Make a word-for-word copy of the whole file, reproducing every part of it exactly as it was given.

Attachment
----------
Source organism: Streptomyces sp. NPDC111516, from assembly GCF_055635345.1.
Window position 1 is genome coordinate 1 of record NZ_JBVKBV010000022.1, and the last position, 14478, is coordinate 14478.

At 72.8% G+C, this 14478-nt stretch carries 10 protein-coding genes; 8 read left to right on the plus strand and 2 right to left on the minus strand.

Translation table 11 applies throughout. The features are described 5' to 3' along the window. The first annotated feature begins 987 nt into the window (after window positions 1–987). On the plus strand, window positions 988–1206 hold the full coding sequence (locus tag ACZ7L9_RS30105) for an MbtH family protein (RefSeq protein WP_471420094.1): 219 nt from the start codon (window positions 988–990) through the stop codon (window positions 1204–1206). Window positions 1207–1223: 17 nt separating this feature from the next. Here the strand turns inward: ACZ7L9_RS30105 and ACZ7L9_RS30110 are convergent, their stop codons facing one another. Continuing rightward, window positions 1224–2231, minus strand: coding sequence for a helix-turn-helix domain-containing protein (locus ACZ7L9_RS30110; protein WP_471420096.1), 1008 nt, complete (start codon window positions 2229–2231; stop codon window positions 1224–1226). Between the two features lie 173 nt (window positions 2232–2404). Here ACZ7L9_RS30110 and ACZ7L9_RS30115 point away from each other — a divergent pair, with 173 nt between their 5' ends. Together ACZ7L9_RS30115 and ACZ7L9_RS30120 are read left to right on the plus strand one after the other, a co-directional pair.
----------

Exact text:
Source organism: Streptomyces sp. NPDC111516, from assembly GCF_055635345.1.
Window position 1 is genome coordinate 1 of record NZ_JBVKBV010000022.1, and the last position, 14478, is coordinate 14478.

At 72.8% G+C, this 14478-nt stretch carries 10 protein-coding genes; 8 read left to right on the plus strand and 2 right to left on the minus strand.

Translation table 11 applies throughout. The features are described 5' to 3' along the window. The first annotated feature begins 987 nt into the window (after window positions 1–987). On the plus strand, window positions 988–1206 hold the full coding sequence (locus tag ACZ7L9_RS30105) for an MbtH family protein (RefSeq protein WP_471420094.1): 219 nt from the start codon (window positions 988–990) through the stop codon (window positions 1204–1206). Window positions 1207–1223: 17 nt separating this feature from the next. Here the strand turns inward: ACZ7L9_RS30105 and ACZ7L9_RS30110 are convergent, their stop codons facing one another. Continuing rightward, window positions 1224–2231, minus strand: coding sequence for a helix-turn-helix domain-containing protein (locus ACZ7L9_RS30110; protein WP_471420096.1), 1008 nt, complete (start codon window positions 2229–2231; stop codon window positions 1224–1226). Between the two features lie 173 nt (window positions 2232–2404). Here ACZ7L9_RS30110 and ACZ7L9_RS30115 point away from each other — a divergent pair, with 173 nt between their 5' ends. Together ACZ7L9_RS30115 and ACZ7L9_RS30120 are read left to right on the plus strand one after the other, a co-directional pair.